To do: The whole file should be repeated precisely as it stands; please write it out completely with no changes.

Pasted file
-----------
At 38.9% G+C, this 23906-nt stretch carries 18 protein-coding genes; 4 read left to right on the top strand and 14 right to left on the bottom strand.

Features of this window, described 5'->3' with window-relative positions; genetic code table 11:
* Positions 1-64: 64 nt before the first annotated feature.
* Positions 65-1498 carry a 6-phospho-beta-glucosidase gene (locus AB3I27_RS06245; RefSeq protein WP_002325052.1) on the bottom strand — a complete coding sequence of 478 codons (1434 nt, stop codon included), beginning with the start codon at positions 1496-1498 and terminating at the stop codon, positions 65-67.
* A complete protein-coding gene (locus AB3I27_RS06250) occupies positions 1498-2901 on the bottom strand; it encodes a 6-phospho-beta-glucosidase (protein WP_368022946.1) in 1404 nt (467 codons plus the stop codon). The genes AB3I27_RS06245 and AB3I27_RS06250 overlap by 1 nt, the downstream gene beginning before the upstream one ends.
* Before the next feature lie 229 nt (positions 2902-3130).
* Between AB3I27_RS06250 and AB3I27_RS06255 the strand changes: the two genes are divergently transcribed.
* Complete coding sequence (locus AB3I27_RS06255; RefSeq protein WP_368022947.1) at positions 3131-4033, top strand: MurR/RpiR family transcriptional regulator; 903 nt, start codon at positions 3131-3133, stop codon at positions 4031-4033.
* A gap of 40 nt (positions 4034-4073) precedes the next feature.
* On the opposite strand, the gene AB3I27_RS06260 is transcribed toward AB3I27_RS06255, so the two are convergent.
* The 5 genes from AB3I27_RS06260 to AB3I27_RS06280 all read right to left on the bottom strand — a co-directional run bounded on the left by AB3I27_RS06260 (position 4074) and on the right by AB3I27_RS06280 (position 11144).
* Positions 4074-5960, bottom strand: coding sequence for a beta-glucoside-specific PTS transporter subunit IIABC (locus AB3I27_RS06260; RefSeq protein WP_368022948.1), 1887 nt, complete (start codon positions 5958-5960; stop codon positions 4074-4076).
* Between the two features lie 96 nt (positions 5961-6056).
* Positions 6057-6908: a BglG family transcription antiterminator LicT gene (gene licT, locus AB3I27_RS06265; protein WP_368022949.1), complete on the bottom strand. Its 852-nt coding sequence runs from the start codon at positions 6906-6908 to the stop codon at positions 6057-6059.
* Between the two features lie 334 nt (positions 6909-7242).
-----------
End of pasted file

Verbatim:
At 38.9% G+C, this 23906-nt stretch carries 18 protein-coding genes; 4 read left to right on the top strand and 14 right to left on the bottom strand.

Features of this window, described 5'->3' with window-relative positions; genetic code table 11:
* Positions 1-64: 64 nt before the first annotated feature.
* Positions 65-1498 carry a 6-phospho-beta-glucosidase gene (locus AB3I27_RS06245; RefSeq protein WP_002325052.1) on the bottom strand — a complete coding sequence of 478 codons (1434 nt, stop codon included), beginning with the start codon at positions 1496-1498 and terminating at the stop codon, positions 65-67.
* A complete protein-coding gene (locus AB3I27_RS06250) occupies positions 1498-2901 on the bottom strand; it encodes a 6-phospho-beta-glucosidase (protein WP_368022946.1) in 1404 nt (467 codons plus the stop codon). The genes AB3I27_RS06245 and AB3I27_RS06250 overlap by 1 nt, the downstream gene beginning before the upstream one ends.
* Before the next feature lie 229 nt (positions 2902-3130).
* Between AB3I27_RS06250 and AB3I27_RS06255 the strand changes: the two genes are divergently transcribed.
* Complete coding sequence (locus AB3I27_RS06255; RefSeq protein WP_368022947.1) at positions 3131-4033, top strand: MurR/RpiR family transcriptional regulator; 903 nt, start codon at positions 3131-3133, stop codon at positions 4031-4033.
* A gap of 40 nt (positions 4034-4073) precedes the next feature.
* On the opposite strand, the gene AB3I27_RS06260 is transcribed toward AB3I27_RS06255, so the two are convergent.
* The 5 genes from AB3I27_RS06260 to AB3I27_RS06280 all read right to left on the bottom strand — a co-directional run bounded on the left by AB3I27_RS06260 (position 4074) and on the right by AB3I27_RS06280 (position 11144).
* Positions 4074-5960, bottom strand: coding sequence for a beta-glucoside-specific PTS transporter subunit IIABC (locus AB3I27_RS06260; RefSeq protein WP_368022948.1), 1887 nt, complete (start codon positions 5958-5960; stop codon positions 4074-4076).
* Between the two features lie 96 nt (positions 5961-6056).
* Positions 6057-6908: a BglG family transcription antiterminator LicT gene (gene licT, locus AB3I27_RS06265; protein WP_368022949.1), complete on the bottom strand. Its 852-nt coding sequence runs from the start codon at positions 6906-6908 to the stop codon at positions 6057-6059.
* Between the two features lie 334 nt (positions 6909-7242).